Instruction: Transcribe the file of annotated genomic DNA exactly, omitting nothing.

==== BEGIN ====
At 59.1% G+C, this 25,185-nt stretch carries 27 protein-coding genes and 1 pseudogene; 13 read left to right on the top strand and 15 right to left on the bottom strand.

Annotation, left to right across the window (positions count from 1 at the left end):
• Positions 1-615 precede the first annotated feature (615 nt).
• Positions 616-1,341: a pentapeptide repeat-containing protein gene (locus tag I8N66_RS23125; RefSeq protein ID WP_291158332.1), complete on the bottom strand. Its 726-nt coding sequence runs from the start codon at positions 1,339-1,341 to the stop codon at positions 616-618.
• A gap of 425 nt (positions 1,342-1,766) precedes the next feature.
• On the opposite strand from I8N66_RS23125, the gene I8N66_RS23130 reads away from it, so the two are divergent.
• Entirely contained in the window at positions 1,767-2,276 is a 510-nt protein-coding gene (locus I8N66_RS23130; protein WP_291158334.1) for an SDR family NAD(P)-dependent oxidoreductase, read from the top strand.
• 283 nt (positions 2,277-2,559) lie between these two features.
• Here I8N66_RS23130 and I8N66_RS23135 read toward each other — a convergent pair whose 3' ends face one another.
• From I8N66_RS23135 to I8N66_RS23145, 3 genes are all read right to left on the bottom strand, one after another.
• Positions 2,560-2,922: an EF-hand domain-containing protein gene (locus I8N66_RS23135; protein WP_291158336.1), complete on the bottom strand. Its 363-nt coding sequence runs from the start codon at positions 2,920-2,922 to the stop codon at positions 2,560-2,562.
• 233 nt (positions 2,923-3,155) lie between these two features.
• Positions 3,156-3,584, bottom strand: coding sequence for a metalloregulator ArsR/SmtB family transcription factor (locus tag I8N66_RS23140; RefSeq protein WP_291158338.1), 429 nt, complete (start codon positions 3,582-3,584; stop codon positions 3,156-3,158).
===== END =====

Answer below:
At 59.1% G+C, this 25,185-nt stretch carries 27 protein-coding genes and 1 pseudogene; 13 read left to right on the top strand and 15 right to left on the bottom strand.

Annotation, left to right across the window (positions count from 1 at the left end):
• Positions 1-615 precede the first annotated feature (615 nt).
• Positions 616-1,341: a pentapeptide repeat-containing protein gene (locus tag I8N66_RS23125; RefSeq protein ID WP_291158332.1), complete on the bottom strand. Its 726-nt coding sequence runs from the start codon at positions 1,339-1,341 to the stop codon at positions 616-618.
• A gap of 425 nt (positions 1,342-1,766) precedes the next feature.
• On the opposite strand from I8N66_RS23125, the gene I8N66_RS23130 reads away from it, so the two are divergent.
• Entirely contained in the window at positions 1,767-2,276 is a 510-nt protein-coding gene (locus I8N66_RS23130; protein WP_291158334.1) for an SDR family NAD(P)-dependent oxidoreductase, read from the top strand.
• 283 nt (positions 2,277-2,559) lie between these two features.
• Here I8N66_RS23130 and I8N66_RS23135 read toward each other — a convergent pair whose 3' ends face one another.
• From I8N66_RS23135 to I8N66_RS23145, 3 genes are all read right to left on the bottom strand, one after another.
• Positions 2,560-2,922: an EF-hand domain-containing protein gene (locus I8N66_RS23135; protein WP_291158336.1), complete on the bottom strand. Its 363-nt coding sequence runs from the start codon at positions 2,920-2,922 to the stop codon at positions 2,560-2,562.
• 233 nt (positions 2,923-3,155) lie between these two features.
• Positions 3,156-3,584, bottom strand: coding sequence for a metalloregulator ArsR/SmtB family transcription factor (locus tag I8N66_RS23140; RefSeq protein WP_291158338.1), 429 nt, complete (start codon positions 3,582-3,584; stop codon positions 3,156-3,158).